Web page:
Translational Research

Translational Research

Translational research transforms scientific discoveries arising from fundamental studies into clinical applications to improve outcomes for patients with prostate cancer. Members of this team work together to employ innovative new technologies for biomarker discovery, detection and quantification that have been developed independently in internationally-recognized efforts in Alberta and bring them to bear on a common goal – developing better tests for prostate cancer.

The combination of prognostic biomarkers from distinct aspects of prostate cancer progression resulted in a test that is more sensitive, more accurate and more cost effective than current tests for prostate cancer.

Our overall goal is to improve patient outcomes and quality of life by translating novel tests to the clinic that are more sensitive, more accurate and more cost-effective than current tests for prostate cancer. No one dies from prostate cancer that is localized to the prostate – the spread, or metastasis, of prostate cancer is what makes it so dangerous. The five year survival rate for localized prostate cancer in North America is close to 100%, yet this drops to 30% for metastatic disease. The metastasis of prostate cancer is driven primarily by changes in growth factors, extracellular proteases, and the cell migration machinery. Biomarkers that are involved in these processes are prognostic for metastatic prostate cancer and their integration into a single powerful test are the focus of this multi-disciplinary team.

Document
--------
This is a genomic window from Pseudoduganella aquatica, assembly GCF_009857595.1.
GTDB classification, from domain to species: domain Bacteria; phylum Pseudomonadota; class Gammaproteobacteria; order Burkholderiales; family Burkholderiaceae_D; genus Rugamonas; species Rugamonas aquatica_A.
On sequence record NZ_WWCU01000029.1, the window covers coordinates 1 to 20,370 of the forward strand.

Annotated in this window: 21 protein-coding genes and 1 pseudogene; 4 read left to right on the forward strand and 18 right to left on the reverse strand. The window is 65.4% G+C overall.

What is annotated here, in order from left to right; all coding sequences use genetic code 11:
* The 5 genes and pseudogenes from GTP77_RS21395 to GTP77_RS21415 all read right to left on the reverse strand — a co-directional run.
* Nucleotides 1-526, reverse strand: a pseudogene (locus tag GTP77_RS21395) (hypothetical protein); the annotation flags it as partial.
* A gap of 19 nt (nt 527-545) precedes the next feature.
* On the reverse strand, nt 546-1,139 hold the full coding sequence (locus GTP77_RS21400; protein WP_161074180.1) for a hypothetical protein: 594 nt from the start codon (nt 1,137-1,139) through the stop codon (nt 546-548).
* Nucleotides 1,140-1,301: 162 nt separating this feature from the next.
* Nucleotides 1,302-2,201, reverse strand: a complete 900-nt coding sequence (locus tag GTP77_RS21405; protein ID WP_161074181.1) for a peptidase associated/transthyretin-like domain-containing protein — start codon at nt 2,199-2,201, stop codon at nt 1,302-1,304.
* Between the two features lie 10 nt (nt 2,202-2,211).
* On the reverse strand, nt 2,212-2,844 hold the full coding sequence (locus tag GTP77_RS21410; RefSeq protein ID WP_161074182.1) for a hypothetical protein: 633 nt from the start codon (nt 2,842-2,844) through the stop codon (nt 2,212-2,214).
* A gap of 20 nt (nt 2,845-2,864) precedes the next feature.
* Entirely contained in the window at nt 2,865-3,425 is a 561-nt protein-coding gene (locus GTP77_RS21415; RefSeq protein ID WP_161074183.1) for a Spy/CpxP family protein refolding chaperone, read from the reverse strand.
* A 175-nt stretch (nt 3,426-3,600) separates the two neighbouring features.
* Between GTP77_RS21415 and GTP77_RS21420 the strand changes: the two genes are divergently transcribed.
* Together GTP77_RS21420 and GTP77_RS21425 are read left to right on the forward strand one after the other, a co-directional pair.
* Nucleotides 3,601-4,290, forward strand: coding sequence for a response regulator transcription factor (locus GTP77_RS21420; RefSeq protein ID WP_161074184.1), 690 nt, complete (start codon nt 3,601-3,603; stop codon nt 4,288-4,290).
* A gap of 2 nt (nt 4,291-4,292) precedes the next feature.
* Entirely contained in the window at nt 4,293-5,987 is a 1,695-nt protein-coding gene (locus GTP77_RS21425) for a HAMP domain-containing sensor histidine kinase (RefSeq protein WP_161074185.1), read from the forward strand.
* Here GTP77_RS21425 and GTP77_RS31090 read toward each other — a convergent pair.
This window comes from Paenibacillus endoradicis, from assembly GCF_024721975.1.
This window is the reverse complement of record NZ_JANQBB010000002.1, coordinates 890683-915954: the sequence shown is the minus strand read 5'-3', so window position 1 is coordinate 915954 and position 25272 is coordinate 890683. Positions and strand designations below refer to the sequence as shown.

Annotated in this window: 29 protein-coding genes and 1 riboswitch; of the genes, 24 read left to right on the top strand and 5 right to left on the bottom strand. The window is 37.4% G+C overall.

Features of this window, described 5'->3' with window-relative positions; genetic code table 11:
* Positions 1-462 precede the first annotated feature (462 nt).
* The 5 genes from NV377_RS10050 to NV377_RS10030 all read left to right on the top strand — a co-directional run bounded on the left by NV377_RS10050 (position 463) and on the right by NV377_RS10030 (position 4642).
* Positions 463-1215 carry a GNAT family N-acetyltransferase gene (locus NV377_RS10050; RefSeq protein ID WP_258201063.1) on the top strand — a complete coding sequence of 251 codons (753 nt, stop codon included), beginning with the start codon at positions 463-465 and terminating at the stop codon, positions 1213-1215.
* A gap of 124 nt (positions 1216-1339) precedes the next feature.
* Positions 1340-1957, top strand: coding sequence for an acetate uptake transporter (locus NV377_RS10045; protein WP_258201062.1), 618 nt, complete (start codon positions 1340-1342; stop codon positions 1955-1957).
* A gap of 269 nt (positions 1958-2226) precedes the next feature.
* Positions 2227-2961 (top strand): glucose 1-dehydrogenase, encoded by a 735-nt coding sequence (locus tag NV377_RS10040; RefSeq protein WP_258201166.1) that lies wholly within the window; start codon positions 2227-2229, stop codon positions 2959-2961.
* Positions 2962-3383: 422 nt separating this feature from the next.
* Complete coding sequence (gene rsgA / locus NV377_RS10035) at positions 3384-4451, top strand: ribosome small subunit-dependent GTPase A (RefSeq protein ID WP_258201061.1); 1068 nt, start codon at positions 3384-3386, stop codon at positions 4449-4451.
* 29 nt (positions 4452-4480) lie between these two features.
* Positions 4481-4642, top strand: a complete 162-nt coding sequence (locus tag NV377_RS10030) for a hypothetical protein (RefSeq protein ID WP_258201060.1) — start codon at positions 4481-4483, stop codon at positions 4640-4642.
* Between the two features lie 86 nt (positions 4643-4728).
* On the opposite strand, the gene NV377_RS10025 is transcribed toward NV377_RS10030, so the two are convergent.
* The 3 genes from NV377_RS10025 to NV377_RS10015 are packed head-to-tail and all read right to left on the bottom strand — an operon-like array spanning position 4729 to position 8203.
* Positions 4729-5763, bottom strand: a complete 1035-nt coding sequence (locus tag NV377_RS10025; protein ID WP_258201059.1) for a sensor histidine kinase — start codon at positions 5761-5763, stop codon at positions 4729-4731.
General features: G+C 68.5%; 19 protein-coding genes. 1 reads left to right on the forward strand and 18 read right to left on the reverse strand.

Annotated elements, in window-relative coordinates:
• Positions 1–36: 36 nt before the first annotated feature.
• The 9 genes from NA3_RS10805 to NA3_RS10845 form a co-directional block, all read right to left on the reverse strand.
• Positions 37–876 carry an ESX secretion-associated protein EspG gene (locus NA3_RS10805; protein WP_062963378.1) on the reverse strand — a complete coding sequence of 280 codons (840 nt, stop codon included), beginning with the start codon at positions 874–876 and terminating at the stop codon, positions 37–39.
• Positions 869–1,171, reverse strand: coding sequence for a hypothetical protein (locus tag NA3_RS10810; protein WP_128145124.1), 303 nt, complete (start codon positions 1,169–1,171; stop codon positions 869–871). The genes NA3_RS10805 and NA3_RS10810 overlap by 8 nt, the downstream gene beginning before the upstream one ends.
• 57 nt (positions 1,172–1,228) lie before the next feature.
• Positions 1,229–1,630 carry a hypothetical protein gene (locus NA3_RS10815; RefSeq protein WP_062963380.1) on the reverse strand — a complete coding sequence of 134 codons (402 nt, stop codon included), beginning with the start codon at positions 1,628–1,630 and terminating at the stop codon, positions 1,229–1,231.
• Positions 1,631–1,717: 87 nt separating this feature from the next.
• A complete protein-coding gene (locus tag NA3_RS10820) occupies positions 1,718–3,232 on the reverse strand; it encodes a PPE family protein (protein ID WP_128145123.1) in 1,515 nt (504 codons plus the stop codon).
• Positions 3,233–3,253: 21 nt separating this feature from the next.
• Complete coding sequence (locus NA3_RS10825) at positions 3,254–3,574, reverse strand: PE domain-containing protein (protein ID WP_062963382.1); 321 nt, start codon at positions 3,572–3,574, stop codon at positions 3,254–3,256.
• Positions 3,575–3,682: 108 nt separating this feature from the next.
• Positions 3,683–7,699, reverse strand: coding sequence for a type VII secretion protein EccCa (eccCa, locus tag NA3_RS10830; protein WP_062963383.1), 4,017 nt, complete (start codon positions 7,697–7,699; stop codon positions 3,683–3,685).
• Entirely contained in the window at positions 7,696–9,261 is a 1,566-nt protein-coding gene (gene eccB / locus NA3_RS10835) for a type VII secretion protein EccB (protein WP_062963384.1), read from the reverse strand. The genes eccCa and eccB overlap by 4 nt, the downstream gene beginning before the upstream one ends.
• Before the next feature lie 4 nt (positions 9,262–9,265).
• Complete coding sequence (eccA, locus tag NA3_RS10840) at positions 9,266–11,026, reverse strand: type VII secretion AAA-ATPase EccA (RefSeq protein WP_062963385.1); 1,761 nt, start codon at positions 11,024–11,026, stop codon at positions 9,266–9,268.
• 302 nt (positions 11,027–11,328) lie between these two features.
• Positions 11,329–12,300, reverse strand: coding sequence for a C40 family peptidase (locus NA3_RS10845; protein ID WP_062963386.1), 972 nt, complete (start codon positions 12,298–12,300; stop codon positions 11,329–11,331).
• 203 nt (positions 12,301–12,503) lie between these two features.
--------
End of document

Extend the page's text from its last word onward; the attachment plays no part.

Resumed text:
Our team is integrating internationally-recognized efforts in the characterization of tumour cell migration, growth factor signaling and protease-activated receptors to develop novel multiplex tests to more accurately predict outcomes in prostate cancer.

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Could there soon be a better way to diagnose prostate cancer?

A new test to better diagnose prostate cancer has been developed by APCaRI members and it’s getting attention from the media. Last week, Global News Calgary interviewed Dr. John Lewis to hear more about the new test. Here is the link with the whole interview.

 

- Global News